Objective: To compare the rate of persistence of ADHD into adulthood as determined by a norm-referenced versus non-norm-referenced diagnostic interview, and by standardized questionnaires. Method: Adults from a birth cohort, including research-identified childhood ADHD cases (N = 232; Mage = 27.0 years; 167 males, 65 females) and controls (N = 335; Mage = 28.6 years; 210 males, 125 females), were administered the M.I.N.I. International Neuropsychiatric Interview, the Murphy–Barkley Symptoms Checklist (MB), and the Wender Utah Rating Scale (WURS) Results: Among the childhood ADHD cases, 29.3% fulfilled criteria for adult ADHD using a norm-referenced approach to M.I.N.I. scoring, versus 13.8% using published M.I.N.I. criteria. Among participants meeting norm-referenced diagnostic criteria, 41.8% and 69.1% were classified as adult ADHD using the MB and WURS, respectively. Conclusion: A non-norm-referenced approach resulted in a significant underestimate of the rate of adult ADHD. Reliance on either of two adult ADHD questionnaires would have further reduced this estimate.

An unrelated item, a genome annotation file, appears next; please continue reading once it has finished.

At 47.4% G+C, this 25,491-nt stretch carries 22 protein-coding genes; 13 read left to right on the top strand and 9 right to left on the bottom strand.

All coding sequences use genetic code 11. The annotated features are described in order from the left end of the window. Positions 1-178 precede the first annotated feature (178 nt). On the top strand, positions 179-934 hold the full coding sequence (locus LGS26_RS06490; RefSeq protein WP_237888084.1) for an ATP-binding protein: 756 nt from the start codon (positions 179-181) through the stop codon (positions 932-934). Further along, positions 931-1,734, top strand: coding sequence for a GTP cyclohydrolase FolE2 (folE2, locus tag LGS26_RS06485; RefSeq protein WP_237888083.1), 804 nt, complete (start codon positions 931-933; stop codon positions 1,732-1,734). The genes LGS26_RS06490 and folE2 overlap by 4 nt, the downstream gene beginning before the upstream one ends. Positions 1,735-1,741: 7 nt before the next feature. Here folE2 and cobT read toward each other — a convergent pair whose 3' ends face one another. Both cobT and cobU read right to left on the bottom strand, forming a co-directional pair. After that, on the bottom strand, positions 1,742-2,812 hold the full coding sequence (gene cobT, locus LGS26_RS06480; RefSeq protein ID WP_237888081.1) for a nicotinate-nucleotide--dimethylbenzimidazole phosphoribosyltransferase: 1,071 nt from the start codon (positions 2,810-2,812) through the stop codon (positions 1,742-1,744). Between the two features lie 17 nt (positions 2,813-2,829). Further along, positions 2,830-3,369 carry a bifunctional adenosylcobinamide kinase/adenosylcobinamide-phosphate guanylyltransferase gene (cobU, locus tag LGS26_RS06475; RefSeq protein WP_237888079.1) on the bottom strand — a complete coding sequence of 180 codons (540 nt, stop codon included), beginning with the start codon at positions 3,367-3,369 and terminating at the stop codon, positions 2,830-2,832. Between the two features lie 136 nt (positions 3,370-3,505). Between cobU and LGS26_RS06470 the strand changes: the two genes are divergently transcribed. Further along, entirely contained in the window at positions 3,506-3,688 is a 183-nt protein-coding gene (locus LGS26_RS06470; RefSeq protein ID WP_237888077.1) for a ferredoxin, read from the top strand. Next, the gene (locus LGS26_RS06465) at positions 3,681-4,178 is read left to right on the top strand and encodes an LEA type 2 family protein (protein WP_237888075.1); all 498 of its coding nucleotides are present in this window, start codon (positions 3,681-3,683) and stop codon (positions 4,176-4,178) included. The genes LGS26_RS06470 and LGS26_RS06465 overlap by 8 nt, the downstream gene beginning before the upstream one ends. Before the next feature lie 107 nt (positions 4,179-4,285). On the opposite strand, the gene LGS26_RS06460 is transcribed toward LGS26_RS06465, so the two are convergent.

- structured interview
ASJC Scopus subject areas
- Developmental and Educational Psychology
- Clinical Psychology